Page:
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Pregnant guinea pig... I think. 3 MO UPDATE pg. 9

Discussion in 'Other Pets & Livestock' started by jossanne, Jan 25, 2009.

  1. jossanne

    jossanne Chillin' With My Peeps

    Jul 11, 2008
    Gila, New Mexico
    We bought our 10yo daughter guinea pigs for Christmas. The feed store (a tiny little local store, 3 guinea pigs) sold us their breeding stock, and said one female was expecting babies, and should have them by the end of December.

    So today is the 25th of January now, and still no babies. She is getting very fat, but we feel no babies in there, like we always feel with our mama cats. I've read that gestation is longer when there are less babies, and mortality rate is higher when there is only one or maybe two babies.

    Is there any way to tell if this little fat girl is preggo, or if she is just fat? She and the other female, who was with the male when we bought them (hopefully she's pg too), live together in a 4ft square enclosure in the house. They have tunnels to play in, and plenty of room to move around. She shouldn't be just getting fat for no reason, should she?

    Any input/ideas?
     
    Last edited: Jun 9, 2009
  2. cutiepieacres

    cutiepieacres Chillin' With My Peeps

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    Jan 20, 2009
    S. CA
    guinea pig gestation is about 69 days. Size of the litter isnt going to effect due dates much, and litter sizes from 2-4 are common though 1 or 5 is also just fine.

    Guinea pigs become pear shaped when pregnant. You can start to feel baby kicks around 2 weeks before they are due. If they are friendly you can place you hand under their belly, or just watch to see if you see babies rolling or kicking.

    Dont pick them up or attempt to turn them on their backs or palpate babies if they are heavy pear shaped as the babies are carried out to the sides and close to the surface so they can be easily hurt, you also dont want to stress the moms out especially if they are a little skittish.

    make sure they are one a good quality guinea pig pellet(no junk or colored pieces, no nuts, etc. just a plain green pellet of a good brand), getting enough vit. C and I would give them alfalfa for the extra protien content and Calcium. Lots of fresh water always available.

    keep a close eye on them they should have babies with no issues, probably while you are not there but if you see depression or they are not eating or drinking a vet would be in order right away.

    make sure babies are weaned at 3 weeks to avoid any accidental mom/son brother/sister breedings, its rare but it can happen after 3 weeks.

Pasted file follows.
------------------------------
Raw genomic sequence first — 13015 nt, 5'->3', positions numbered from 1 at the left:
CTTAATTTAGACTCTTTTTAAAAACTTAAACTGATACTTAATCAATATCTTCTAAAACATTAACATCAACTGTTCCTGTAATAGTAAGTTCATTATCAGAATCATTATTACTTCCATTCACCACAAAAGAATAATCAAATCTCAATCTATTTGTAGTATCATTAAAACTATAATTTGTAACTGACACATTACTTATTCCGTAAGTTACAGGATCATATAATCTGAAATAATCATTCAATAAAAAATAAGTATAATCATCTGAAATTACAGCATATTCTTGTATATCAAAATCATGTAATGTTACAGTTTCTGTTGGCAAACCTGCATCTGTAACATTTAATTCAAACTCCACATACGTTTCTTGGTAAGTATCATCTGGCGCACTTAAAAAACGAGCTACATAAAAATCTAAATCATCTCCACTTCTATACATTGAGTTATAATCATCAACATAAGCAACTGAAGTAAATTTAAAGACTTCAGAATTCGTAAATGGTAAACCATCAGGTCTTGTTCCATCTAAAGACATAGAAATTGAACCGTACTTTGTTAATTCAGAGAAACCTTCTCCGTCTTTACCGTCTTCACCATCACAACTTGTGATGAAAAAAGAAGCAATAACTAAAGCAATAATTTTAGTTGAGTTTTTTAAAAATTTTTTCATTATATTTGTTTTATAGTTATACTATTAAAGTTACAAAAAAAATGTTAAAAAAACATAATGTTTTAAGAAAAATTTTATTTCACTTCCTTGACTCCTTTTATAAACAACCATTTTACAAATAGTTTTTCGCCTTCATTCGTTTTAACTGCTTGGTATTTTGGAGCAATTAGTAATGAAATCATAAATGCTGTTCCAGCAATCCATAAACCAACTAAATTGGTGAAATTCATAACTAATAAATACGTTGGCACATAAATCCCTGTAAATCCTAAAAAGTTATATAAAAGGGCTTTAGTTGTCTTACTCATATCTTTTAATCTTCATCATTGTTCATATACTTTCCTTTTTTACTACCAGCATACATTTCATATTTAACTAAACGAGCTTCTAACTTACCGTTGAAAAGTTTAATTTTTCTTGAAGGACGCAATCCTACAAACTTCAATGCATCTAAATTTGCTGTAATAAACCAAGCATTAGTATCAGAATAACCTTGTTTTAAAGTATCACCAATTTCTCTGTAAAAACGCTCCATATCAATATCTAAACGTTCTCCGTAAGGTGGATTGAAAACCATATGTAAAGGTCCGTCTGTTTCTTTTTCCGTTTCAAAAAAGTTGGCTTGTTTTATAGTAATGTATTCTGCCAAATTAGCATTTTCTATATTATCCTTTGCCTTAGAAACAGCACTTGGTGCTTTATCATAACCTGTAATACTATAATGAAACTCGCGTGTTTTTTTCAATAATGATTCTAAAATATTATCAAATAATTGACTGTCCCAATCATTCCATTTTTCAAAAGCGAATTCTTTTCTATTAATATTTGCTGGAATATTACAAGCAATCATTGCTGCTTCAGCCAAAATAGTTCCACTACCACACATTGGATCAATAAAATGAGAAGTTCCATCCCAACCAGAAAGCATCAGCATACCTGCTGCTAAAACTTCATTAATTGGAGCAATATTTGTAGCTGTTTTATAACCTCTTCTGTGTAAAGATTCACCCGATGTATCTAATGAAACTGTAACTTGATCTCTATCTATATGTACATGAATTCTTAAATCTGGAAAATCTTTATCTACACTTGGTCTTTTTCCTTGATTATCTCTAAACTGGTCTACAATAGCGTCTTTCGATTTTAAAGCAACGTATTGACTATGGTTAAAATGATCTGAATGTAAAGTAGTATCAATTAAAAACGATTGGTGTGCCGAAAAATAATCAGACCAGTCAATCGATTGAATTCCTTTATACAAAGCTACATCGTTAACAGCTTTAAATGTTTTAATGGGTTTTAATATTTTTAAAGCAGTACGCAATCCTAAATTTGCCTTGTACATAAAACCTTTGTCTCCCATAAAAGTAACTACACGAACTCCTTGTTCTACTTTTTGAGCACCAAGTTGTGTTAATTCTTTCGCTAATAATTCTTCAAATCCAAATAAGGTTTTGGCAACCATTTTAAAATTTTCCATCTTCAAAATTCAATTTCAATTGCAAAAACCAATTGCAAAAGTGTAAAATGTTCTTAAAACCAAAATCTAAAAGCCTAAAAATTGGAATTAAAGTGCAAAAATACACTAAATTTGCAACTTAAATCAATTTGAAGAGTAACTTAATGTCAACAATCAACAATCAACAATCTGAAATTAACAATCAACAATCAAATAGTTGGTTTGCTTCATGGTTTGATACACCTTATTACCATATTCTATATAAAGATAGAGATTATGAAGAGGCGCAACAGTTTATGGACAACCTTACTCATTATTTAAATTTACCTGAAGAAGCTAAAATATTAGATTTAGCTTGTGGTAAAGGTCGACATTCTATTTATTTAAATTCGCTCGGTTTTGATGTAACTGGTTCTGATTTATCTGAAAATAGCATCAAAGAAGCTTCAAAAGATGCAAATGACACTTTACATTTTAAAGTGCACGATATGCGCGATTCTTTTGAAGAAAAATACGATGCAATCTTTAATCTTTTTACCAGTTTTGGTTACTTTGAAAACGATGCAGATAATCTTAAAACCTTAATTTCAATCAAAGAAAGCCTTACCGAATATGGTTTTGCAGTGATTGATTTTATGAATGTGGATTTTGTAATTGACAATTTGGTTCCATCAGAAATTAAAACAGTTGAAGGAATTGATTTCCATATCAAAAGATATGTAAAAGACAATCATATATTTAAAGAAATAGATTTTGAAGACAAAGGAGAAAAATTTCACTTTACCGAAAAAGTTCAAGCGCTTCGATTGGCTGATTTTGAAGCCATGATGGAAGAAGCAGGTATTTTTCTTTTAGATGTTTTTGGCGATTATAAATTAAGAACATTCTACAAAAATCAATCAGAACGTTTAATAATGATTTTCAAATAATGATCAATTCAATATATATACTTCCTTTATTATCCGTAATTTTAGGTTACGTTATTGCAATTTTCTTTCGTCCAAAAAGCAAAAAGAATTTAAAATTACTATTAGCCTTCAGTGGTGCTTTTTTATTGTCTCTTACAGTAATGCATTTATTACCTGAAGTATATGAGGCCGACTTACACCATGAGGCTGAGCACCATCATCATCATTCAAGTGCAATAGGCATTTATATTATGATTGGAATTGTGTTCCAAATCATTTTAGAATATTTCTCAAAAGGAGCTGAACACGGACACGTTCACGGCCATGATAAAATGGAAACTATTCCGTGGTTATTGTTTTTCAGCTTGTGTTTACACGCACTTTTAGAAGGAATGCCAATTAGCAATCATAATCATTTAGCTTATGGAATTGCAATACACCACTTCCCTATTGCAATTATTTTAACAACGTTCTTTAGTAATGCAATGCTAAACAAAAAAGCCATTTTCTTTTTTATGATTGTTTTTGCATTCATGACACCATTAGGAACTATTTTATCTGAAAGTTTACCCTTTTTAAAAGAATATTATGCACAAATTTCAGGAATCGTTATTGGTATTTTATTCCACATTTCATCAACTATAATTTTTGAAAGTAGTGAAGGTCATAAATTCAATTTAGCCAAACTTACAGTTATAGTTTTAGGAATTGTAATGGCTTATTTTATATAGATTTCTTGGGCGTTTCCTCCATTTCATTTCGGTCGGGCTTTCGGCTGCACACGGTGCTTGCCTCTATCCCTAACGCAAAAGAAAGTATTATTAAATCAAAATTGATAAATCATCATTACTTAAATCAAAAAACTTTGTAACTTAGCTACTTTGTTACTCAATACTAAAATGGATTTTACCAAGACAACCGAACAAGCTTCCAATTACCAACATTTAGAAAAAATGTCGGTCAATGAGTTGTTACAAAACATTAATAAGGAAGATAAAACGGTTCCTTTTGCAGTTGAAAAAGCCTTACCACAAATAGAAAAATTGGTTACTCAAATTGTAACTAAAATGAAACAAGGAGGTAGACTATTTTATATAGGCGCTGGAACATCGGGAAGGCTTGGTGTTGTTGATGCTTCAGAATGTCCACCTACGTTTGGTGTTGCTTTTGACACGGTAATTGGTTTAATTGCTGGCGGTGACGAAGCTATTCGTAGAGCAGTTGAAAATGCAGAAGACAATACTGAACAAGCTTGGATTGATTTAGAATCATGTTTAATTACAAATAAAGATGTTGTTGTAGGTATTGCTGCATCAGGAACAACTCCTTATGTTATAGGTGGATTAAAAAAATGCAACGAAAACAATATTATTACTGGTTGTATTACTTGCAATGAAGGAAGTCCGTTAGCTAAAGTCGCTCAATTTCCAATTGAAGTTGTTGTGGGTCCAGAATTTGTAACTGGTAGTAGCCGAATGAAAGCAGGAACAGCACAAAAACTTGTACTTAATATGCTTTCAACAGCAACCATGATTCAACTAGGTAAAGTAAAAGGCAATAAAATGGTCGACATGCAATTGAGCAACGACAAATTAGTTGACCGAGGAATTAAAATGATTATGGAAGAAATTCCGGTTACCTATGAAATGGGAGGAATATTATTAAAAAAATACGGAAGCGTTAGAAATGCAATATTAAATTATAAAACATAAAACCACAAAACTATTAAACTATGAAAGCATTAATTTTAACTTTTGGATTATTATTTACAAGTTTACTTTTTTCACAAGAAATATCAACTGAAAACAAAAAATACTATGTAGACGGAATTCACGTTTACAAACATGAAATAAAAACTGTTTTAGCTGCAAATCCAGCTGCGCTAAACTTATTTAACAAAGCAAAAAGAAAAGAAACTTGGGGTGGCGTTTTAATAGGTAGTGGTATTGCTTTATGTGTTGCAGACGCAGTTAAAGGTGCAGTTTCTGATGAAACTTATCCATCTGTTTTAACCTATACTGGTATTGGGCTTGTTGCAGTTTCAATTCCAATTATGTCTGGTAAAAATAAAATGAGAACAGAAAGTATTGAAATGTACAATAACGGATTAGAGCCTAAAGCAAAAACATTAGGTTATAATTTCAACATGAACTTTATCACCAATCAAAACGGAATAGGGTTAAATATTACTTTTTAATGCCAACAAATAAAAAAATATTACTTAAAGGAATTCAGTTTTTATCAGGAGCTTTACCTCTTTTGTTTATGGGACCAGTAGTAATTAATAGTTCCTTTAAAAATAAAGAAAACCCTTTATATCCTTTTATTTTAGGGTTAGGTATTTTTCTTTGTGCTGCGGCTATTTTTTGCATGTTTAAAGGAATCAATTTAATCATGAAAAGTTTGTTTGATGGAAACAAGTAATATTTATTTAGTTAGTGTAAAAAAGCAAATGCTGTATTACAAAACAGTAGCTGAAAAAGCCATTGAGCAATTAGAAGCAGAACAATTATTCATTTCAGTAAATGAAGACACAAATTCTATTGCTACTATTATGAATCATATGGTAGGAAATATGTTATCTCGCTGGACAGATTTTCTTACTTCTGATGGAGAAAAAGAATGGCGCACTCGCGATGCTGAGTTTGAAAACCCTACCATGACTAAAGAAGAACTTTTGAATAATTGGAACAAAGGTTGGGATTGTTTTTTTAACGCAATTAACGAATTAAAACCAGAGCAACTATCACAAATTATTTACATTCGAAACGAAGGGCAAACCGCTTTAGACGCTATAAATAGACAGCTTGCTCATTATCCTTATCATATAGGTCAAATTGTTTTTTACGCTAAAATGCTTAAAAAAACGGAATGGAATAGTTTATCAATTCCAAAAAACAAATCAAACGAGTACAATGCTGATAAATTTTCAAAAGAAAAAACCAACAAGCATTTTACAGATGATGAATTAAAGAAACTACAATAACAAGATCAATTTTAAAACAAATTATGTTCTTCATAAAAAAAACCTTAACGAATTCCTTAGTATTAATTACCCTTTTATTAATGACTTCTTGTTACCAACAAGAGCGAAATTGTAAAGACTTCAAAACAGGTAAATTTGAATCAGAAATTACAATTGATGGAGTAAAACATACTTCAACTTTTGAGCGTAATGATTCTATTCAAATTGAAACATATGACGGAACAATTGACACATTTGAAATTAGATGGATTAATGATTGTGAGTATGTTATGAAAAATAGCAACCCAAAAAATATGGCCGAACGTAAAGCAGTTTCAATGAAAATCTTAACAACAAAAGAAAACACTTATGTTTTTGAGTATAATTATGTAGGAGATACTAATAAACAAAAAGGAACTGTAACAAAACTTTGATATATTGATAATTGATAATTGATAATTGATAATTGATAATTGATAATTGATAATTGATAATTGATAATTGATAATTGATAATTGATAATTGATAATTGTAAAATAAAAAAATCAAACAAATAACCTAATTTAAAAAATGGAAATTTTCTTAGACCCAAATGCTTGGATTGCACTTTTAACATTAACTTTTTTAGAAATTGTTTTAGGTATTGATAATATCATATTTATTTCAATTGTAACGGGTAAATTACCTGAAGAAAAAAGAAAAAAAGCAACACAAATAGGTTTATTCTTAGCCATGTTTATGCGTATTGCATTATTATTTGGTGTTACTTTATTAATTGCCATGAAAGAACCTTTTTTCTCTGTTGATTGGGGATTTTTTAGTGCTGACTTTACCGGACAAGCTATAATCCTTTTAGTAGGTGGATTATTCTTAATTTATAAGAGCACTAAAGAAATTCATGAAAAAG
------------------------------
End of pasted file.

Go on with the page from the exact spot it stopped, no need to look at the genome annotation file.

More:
The male is no longer with the girls right???

    good luck I hope you have some baby piggies soon.
     
    Last edited: Jan 25, 2009
  3. cutiepieacres

    cutiepieacres Chillin' With My Peeps

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    Jan 20, 2009
    S. CA
    also if you can post a picture(from above) and I may be give you an idea. I have been raising and showing piggies for the last 15 years and love them, I currently have about 30 Texels.
     
  4. enola

    enola Overrun With Chickens

    The male needs to be removed BEFORE the babies are born ! The mom will breed again within HOURS ! This is not good for her, the babies she has now, or the babies that will be conceived immediately after she gives birth.

    I [​IMG] guinea pigs !
     
  5. jossanne

    jossanne Chillin' With My Peeps

    Jul 11, 2008
    Gila, New Mexico
    Thanks for the reply. I'll get a picture in a little while.

    No, the male is no longer with the females. It is okay to have the two females together, though, isn't it? They won't hurt each other's babies?
     
  6. cutiepieacres

    cutiepieacres Chillin' With My Peeps

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    Jan 20, 2009
    S. CA
    the two females will be ok together they will even help with eachothers babies.

    Some breeders wont keep two pregnant females together as they feel that when the first goes into labor and the second pig is helping clean up and eating afterbirth etc. that she may get some hormones that could put her into premature labor. I always keep pregnant females together for the support and have never had any sows go into labor early due to helping out another sow, with 30 some litters in 2008 and no issues I still put pregnant girls in the same cage with one another. You may look into it if it worries you but otherwise they wont hurt another sows babies at all, if they are close enough in age they will even feed and clean one anothers babies.
     
    Last edited: Jan 25, 2009
  7. CountryMom

    CountryMom Chillin' With My Peeps

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    Jun 21, 2008
    South Texas
    If she was due in December, then there is a good chance you have fat and not babies. A pig that is overweight can have issues getting pregnant. It also goes for the boar - if too heavy he may not breed as well. Also age can have a factor in if they breed or not and if they produce healthy pups. Knowing how old they are will help you determine how hard it will be to breed them.

    If you remember when they were seperated from the boar, you can count 70 days and make that as a new due date. Then wait. Usually two weeks before they are due you can feel actual boney bodies inside the sow. Do not press too hard as to not hurt the babies. We do handle all our pregnant sows to check for issues and clean cages. We have never had any problems doing so. However, we support them very carefully and handle them with care. I sat with my favorite just last night holding her because she just begs for attention. Her little babies were wiggling all over while Mom munched down her carrot sitting on my stomach. Then she proceeded to lay down and snooze with me while watching TV. Too cute.

    I have had sows in the past (especially one bloodline) that produced large litters of 6 to 8 babies. That line was notorious for birthing between 63 and 65 days of breeding. And our stock live in family groups so that sows are bred at a similar time and all litter out pretty much the same. They help each other out with all the babies. It really is nice if you have one sow who has one pup and another who has 6.

    I would hesitate to switch feeds at this time as that can throw their systems off and cause Toxemia. That would basically mean a loss of your sow. Just continue with what you are feeding and add to it to balance the diet. You will need a 20% protein for their health. Once you figure out if she is bred or not, then you can change the diet (slowly) either after she has pups or once you know she isn't. Vitamin C is especially important and you can use the crystal C from Purtian's Pride online to put in their water. Make sure to have calcuim on hand either in liquid form or in tums form to help her out if she is bred. I like to give my sows a dose right after they litter to avoid system imbalances. And if she is bred and seems off (drunk wobbly acting or stops eating.)